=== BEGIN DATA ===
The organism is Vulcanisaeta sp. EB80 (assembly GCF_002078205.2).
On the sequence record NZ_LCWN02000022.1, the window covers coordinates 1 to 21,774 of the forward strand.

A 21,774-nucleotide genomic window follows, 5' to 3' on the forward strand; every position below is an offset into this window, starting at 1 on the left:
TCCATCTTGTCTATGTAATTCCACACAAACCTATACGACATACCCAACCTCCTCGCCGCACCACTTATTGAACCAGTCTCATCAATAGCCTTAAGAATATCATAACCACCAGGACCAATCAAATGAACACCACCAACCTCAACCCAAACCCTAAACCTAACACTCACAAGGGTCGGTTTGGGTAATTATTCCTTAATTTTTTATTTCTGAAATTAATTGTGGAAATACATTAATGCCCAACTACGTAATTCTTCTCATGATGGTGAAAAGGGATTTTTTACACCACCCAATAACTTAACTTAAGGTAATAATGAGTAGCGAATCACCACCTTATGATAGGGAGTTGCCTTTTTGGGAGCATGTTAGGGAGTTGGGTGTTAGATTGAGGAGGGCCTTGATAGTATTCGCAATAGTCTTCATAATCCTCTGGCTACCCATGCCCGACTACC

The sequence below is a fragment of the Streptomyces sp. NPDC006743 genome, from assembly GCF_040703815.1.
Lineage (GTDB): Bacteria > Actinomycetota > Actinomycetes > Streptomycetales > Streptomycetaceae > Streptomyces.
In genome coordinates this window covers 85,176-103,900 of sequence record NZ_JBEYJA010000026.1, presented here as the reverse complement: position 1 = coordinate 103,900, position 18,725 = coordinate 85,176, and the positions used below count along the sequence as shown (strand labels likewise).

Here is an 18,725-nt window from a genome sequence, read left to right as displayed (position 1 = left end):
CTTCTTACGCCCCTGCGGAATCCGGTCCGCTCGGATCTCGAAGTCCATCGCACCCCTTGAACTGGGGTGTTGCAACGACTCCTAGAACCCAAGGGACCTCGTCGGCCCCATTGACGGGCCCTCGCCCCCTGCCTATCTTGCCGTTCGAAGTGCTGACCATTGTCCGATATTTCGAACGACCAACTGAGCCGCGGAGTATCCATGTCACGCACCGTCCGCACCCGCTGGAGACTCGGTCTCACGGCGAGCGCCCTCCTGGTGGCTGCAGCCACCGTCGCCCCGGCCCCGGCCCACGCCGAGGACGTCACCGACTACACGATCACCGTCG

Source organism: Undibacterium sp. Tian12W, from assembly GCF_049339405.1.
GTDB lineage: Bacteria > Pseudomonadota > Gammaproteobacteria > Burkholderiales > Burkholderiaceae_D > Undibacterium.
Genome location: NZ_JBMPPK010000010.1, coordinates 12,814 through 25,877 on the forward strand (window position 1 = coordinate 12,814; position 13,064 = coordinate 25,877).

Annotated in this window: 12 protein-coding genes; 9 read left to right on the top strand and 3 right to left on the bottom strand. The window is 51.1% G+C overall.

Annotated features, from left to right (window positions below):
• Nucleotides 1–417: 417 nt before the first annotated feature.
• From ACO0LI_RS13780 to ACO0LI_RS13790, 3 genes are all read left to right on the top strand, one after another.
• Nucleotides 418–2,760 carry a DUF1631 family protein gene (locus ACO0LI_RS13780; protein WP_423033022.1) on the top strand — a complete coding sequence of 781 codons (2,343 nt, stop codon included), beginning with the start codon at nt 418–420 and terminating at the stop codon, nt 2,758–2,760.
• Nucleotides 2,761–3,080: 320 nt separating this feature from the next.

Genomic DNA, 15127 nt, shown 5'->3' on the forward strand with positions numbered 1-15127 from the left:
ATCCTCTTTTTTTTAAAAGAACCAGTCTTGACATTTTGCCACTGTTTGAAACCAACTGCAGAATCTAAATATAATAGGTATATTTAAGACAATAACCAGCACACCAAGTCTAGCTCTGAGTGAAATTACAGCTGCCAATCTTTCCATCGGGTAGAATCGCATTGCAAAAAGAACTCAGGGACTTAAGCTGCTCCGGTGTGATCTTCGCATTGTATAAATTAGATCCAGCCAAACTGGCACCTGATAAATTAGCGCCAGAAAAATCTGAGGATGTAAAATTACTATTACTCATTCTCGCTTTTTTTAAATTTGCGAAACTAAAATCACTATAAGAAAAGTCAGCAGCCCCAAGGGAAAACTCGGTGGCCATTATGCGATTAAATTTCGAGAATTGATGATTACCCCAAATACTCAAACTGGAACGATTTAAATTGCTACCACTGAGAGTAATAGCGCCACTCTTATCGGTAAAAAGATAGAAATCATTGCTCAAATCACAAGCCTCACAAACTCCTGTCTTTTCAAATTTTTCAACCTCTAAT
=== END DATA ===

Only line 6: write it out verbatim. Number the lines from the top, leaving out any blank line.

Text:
Lineage (GTDB): Bacteria > Actinomycetota > Actinomycetes > Streptomycetales > Streptomycetaceae > Streptomyces.